Original Research ARTICLE
Transcriptomic Analyses of Myeloid-Derived Suppressor Cell Subsets in the Circulation of Colorectal Cancer Patients
- Cancer Research Center, Qatar Biomedical Research Institute (QBRI), Hamad Bin Khalifa University (HBKU), Qatar Foundation (QF), Doha, Qatar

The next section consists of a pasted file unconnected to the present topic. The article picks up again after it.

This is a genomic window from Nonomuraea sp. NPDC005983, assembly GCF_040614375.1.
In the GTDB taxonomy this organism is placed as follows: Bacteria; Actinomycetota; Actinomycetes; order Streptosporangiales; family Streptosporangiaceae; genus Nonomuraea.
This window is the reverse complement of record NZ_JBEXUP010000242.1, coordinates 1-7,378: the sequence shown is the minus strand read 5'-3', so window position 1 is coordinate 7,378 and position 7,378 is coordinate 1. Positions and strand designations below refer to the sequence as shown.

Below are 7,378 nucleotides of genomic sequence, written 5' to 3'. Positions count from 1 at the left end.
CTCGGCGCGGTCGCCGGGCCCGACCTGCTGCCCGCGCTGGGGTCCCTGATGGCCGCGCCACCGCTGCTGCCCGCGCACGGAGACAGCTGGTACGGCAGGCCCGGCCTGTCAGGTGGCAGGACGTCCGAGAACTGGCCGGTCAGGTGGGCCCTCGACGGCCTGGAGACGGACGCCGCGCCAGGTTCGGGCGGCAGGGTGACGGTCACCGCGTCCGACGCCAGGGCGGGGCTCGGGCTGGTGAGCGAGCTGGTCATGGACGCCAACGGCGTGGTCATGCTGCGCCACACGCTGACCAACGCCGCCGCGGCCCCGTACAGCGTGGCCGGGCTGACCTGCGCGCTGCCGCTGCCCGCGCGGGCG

Myeloid-derived suppressor cells (MDSCs) promote tumor immune evasion and favor tumorigenesis by activating various tumor-promoting downstream signals. MDSC expansion is evident in the circulation and tumor microenvironment of many solid tumors including colorectal cancer (CRC). We have recently reported the transcriptomic profiles of tumor-infiltrating MDSCs in CRC patients and uncovered pathways, which could potentially assist tumor progression. In this study, we sorted different subsets of circulating MDSCs in CRC patients and investigated their transcriptomic profiles in order to disclose pathways, which could potentially contribute to disease progression. The sorted subsets included polymorphonuclear/granulocytic MDSCs (PMN-MDSCs), immature MDSCs (I-MDSCs), and monocytic MDSCs (M-MDSCs). Our functional annotation analyses revealed that multiple pathways including DNA damage-, chemotaxis-, apoptosis-, mitogen-activated protein kinase-, transforming growth factor β-, and myeloid differentiation–related transcripts were higher in PMN-MDSCs, compared with monocytic antigen-presenting cells (APCs) or I-MDSCs. Furthermore, genes related to Janus kinase (JAK)–signal transducer and activator of transcription (STAT) were also elevated in PMN-MDSCs. These data suggest that upregulation of JAK-STAT pathway could trigger multiple downstream targets in PMN-MDSCs, which favor tumor progression. Additionally, we found that pathways including phosphatidyl inositol 3-kinase (PI3K), interleukin 6, and TGF-β in M-MDSCs and cell cycle–related pathways in I-MDSCs were upregulated, compared with monocytic APCs. Moreover, acetylation-related genes were upregulated in both PMN-MDSCs and M-MDSCs. This latter finding implicates that epigenetic modifications could also play a role in the regulation of multiple tumor-promoting genes in PMN-MDSCs and M-MDSCs. Taken together, this study reveals various signaling pathways, which regulate the function of MDSC subsets in the circulation of CRC patients. However, functional studies are warranted to support these findings.